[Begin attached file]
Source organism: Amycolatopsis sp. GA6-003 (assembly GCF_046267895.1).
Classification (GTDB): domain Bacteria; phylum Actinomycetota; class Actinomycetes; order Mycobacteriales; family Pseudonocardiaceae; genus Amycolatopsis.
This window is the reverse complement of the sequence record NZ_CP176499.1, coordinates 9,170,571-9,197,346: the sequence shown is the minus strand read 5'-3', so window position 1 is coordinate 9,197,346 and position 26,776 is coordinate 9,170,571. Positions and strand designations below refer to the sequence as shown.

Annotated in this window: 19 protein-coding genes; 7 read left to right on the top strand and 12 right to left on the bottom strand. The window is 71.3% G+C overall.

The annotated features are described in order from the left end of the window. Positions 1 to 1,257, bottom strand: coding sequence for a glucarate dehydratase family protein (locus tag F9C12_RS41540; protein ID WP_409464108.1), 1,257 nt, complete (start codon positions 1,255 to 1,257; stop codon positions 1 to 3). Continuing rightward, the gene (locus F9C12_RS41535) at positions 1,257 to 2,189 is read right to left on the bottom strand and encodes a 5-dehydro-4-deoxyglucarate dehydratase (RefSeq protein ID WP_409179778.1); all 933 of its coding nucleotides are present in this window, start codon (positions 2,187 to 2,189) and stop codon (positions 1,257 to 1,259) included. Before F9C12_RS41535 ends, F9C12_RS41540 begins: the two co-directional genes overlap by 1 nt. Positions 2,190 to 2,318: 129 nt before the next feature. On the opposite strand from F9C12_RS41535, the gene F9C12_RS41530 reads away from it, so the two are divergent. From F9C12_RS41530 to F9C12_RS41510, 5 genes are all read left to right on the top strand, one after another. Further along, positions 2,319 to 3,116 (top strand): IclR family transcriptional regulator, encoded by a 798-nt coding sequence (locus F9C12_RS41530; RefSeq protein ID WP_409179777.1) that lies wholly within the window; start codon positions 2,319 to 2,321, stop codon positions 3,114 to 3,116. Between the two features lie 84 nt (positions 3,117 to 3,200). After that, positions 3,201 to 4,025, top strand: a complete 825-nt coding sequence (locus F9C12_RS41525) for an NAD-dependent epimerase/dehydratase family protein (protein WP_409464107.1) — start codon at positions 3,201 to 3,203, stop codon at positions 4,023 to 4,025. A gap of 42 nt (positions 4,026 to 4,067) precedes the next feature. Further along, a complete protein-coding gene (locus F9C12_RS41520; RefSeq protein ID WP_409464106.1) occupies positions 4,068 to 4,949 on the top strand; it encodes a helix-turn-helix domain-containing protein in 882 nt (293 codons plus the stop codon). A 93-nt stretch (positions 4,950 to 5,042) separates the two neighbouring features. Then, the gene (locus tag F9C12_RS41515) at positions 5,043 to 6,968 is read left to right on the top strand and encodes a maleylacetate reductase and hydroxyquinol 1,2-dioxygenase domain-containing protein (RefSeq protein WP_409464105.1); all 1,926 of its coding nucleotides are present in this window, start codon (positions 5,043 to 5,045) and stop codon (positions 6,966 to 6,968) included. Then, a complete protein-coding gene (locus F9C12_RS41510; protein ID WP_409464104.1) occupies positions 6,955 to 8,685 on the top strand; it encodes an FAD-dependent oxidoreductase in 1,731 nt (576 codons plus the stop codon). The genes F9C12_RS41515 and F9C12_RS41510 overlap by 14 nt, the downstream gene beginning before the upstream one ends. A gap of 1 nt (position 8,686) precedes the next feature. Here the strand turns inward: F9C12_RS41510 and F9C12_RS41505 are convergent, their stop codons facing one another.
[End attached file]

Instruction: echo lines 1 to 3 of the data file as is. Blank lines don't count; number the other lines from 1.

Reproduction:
Source organism: Amycolatopsis sp. GA6-003 (assembly GCF_046267895.1).
Classification (GTDB): domain Bacteria; phylum Actinomycetota; class Actinomycetes; order Mycobacteriales; family Pseudonocardiaceae; genus Amycolatopsis.
This window is the reverse complement of the sequence record NZ_CP176499.1, coordinates 9,170,571-9,197,346: the sequence shown is the minus strand read 5'-3', so window position 1 is coordinate 9,197,346 and position 26,776 is coordinate 9,170,571. Positions and strand designations below refer to the sequence as shown.